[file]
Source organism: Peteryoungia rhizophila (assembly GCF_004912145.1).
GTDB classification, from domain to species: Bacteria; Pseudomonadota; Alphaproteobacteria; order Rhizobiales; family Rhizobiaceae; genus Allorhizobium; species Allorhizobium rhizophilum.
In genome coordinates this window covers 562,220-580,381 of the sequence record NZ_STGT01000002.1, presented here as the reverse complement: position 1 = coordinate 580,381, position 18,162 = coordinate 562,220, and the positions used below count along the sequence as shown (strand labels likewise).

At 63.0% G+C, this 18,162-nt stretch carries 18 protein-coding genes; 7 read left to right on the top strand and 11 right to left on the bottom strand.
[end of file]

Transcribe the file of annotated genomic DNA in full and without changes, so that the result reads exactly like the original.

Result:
Source organism: Peteryoungia rhizophila (assembly GCF_004912145.1).
GTDB classification, from domain to species: Bacteria; Pseudomonadota; Alphaproteobacteria; order Rhizobiales; family Rhizobiaceae; genus Allorhizobium; species Allorhizobium rhizophilum.
In genome coordinates this window covers 562,220-580,381 of the sequence record NZ_STGT01000002.1, presented here as the reverse complement: position 1 = coordinate 580,381, position 18,162 = coordinate 562,220, and the positions used below count along the sequence as shown (strand labels likewise).

At 63.0% G+C, this 18,162-nt stretch carries 18 protein-coding genes; 7 read left to right on the top strand and 11 right to left on the bottom strand.